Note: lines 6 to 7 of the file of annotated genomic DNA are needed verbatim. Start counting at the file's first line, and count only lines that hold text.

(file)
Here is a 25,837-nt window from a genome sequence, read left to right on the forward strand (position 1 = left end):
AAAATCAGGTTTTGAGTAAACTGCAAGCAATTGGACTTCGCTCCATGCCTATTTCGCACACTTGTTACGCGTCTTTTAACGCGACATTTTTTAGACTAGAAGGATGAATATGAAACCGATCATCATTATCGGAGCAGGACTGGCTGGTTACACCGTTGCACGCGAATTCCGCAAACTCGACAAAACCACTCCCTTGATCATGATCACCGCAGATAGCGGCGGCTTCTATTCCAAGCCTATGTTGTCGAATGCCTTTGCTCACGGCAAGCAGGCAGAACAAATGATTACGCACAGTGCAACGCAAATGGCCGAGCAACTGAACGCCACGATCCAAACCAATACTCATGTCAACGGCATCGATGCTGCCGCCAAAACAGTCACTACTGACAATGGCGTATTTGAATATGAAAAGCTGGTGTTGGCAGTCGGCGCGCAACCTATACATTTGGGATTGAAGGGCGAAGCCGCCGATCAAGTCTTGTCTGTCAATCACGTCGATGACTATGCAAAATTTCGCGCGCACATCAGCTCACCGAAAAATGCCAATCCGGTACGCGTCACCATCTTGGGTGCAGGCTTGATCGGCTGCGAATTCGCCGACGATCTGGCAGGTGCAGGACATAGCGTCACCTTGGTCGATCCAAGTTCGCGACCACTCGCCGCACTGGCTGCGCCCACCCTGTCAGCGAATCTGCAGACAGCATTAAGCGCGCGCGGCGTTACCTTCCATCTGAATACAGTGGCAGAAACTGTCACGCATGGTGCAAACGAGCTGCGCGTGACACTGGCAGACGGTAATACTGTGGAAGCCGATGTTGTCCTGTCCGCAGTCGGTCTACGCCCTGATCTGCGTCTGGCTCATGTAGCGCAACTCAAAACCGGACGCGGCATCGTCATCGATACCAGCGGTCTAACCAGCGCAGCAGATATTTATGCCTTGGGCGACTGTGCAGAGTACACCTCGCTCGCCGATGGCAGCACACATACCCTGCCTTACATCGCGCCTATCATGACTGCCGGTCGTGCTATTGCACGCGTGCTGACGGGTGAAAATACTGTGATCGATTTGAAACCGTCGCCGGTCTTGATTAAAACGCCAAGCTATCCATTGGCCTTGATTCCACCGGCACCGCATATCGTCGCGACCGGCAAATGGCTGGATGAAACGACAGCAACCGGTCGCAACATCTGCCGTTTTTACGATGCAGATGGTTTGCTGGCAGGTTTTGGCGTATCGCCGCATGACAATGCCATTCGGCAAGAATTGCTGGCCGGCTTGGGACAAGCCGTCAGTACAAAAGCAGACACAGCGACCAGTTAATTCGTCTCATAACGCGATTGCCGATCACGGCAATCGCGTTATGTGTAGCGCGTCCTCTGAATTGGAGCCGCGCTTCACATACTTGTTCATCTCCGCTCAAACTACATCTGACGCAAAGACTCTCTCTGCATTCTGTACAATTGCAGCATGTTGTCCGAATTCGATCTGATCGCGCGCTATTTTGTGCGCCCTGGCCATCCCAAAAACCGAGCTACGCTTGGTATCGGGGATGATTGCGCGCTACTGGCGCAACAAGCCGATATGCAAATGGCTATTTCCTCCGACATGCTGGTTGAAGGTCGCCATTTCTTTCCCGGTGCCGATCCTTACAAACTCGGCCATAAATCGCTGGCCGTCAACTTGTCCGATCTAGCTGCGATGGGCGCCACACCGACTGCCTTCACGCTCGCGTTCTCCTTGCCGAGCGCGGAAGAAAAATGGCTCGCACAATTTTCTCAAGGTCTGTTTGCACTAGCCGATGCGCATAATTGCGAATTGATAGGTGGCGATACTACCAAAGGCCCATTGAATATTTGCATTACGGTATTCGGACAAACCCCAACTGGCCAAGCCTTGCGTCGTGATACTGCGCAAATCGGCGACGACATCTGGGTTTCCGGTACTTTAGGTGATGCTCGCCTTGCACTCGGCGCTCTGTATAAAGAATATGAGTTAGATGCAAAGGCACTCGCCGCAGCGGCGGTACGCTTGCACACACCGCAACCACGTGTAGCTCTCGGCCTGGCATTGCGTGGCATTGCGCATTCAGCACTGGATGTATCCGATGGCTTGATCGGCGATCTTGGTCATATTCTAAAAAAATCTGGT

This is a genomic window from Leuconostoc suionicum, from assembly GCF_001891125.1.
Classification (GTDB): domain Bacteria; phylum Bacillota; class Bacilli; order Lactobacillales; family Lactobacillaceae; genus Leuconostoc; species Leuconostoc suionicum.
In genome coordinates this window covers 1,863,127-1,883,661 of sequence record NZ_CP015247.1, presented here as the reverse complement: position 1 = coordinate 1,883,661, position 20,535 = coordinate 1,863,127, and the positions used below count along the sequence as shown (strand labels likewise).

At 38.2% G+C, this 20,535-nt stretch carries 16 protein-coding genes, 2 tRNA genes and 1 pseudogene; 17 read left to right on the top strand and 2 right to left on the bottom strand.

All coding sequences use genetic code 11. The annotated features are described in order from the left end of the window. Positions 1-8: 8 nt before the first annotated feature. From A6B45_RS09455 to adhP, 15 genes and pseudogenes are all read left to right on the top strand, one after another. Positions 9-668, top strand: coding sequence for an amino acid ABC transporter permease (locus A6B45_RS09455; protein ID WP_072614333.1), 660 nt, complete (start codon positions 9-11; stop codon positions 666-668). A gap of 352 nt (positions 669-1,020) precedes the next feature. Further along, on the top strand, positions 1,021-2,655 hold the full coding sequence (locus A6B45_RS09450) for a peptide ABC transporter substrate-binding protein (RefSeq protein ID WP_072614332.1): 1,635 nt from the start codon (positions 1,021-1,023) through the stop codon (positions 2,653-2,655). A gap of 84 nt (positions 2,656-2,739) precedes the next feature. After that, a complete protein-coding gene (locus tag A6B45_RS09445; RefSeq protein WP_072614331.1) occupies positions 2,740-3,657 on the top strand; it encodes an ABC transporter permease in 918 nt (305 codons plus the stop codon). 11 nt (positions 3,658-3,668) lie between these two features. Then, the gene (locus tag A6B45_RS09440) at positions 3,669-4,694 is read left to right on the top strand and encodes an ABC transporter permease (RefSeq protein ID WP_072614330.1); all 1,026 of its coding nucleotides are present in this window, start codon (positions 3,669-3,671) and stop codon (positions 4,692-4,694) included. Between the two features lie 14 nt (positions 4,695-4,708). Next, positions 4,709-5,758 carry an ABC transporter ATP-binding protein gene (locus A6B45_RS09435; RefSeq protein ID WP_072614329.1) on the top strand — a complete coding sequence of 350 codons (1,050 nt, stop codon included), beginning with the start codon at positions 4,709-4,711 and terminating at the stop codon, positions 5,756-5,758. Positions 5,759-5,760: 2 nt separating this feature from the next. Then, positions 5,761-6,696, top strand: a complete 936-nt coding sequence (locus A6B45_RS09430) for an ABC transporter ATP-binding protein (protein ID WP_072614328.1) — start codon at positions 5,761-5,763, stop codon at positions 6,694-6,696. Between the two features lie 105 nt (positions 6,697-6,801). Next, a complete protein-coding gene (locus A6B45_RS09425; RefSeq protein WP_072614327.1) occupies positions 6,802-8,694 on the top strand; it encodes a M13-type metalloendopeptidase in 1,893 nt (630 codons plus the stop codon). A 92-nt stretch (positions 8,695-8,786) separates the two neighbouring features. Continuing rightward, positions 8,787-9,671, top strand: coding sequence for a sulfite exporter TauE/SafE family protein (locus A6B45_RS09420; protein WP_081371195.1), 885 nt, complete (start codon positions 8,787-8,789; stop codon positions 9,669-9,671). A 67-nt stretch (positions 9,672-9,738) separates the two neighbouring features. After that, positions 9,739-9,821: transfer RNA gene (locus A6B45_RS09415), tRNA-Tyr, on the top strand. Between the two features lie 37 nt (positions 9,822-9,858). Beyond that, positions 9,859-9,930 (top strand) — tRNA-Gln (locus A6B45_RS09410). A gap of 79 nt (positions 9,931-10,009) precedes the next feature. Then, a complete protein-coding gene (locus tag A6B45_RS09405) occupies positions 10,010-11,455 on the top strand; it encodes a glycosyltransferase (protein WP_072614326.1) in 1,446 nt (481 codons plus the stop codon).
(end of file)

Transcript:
At 38.2% G+C, this 20,535-nt stretch carries 16 protein-coding genes, 2 tRNA genes and 1 pseudogene; 17 read left to right on the top strand and 2 right to left on the bottom strand.

All coding sequences use genetic code 11. The annotated features are described in order from the left end of the window. Positions 1-8: 8 nt before the first annotated feature. From A6B45_RS09455 to adhP, 15 genes and pseudogenes are all read left to right on the top strand, one after another. Positions 9-668, top strand: coding sequence for an amino acid ABC transporter permease (locus A6B45_RS09455; protein ID WP_072614333.1), 660 nt, complete (start codon positions 9-11; stop codon positions 666-668). A gap of 352 nt (positions 669-1,020) precedes the next feature. Further along, on the top strand, positions 1,021-2,655 hold the full coding sequence (locus A6B45_RS09450) for a peptide ABC transporter substrate-binding protein (RefSeq protein ID WP_072614332.1): 1,635 nt from the start codon (positions 1,021-1,023) through the stop codon (positions 2,653-2,655). A gap of 84 nt (positions 2,656-2,739) precedes the next feature. After that, a complete protein-coding gene (locus tag A6B45_RS09445; RefSeq protein WP_072614331.1) occupies positions 2,740-3,657 on the top strand; it encodes an ABC transporter permease in 918 nt (305 codons plus the stop codon). 11 nt (positions 3,658-3,668) lie between these two features. Then, the gene (locus tag A6B45_RS09440) at positions 3,669-4,694 is read left to right on the top strand and encodes an ABC transporter permease (RefSeq protein ID WP_072614330.1); all 1,026 of its coding nucleotides are present in this window, start codon (positions 3,669-3,671) and stop codon (positions 4,692-4,694) included. Between the two features lie 14 nt (positions 4,695-4,708). Next, positions 4,709-5,758 carry an ABC transporter ATP-binding protein gene (locus A6B45_RS09435; RefSeq protein ID WP_072614329.1) on the top strand — a complete coding sequence of 350 codons (1,050 nt, stop codon included), beginning with the start codon at positions 4,709-4,711 and terminating at the stop codon, positions 5,756-5,758. Positions 5,759-5,760: 2 nt separating this feature from the next. Then, positions 5,761-6,696, top strand: a complete 936-nt coding sequence (locus A6B45_RS09430) for an ABC transporter ATP-binding protein (protein ID WP_072614328.1) — start codon at positions 5,761-5,763, stop codon at positions 6,694-6,696. Between the two features lie 105 nt (positions 6,697-6,801). Next, a complete protein-coding gene (locus A6B45_RS09425; RefSeq protein WP_072614327.1) occupies positions 6,802-8,694 on the top strand; it encodes a M13-type metalloendopeptidase in 1,893 nt (630 codons plus the stop codon). A 92-nt stretch (positions 8,695-8,786) separates the two neighbouring features. Continuing rightward, positions 8,787-9,671, top strand: coding sequence for a sulfite exporter TauE/SafE family protein (locus A6B45_RS09420; protein WP_081371195.1), 885 nt, complete (start codon positions 8,787-8,789; stop codon positions 9,669-9,671). A 67-nt stretch (positions 9,672-9,738) separates the two neighbouring features. After that, positions 9,739-9,821: transfer RNA gene (locus A6B45_RS09415), tRNA-Tyr, on the top strand. Between the two features lie 37 nt (positions 9,822-9,858). Beyond that, positions 9,859-9,930 (top strand) — tRNA-Gln (locus A6B45_RS09410). A gap of 79 nt (positions 9,931-10,009) precedes the next feature. Then, a complete protein-coding gene (locus tag A6B45_RS09405) occupies positions 10,010-11,455 on the top strand; it encodes a glycosyltransferase (protein WP_072614326.1) in 1,446 nt (481 codons plus the stop codon).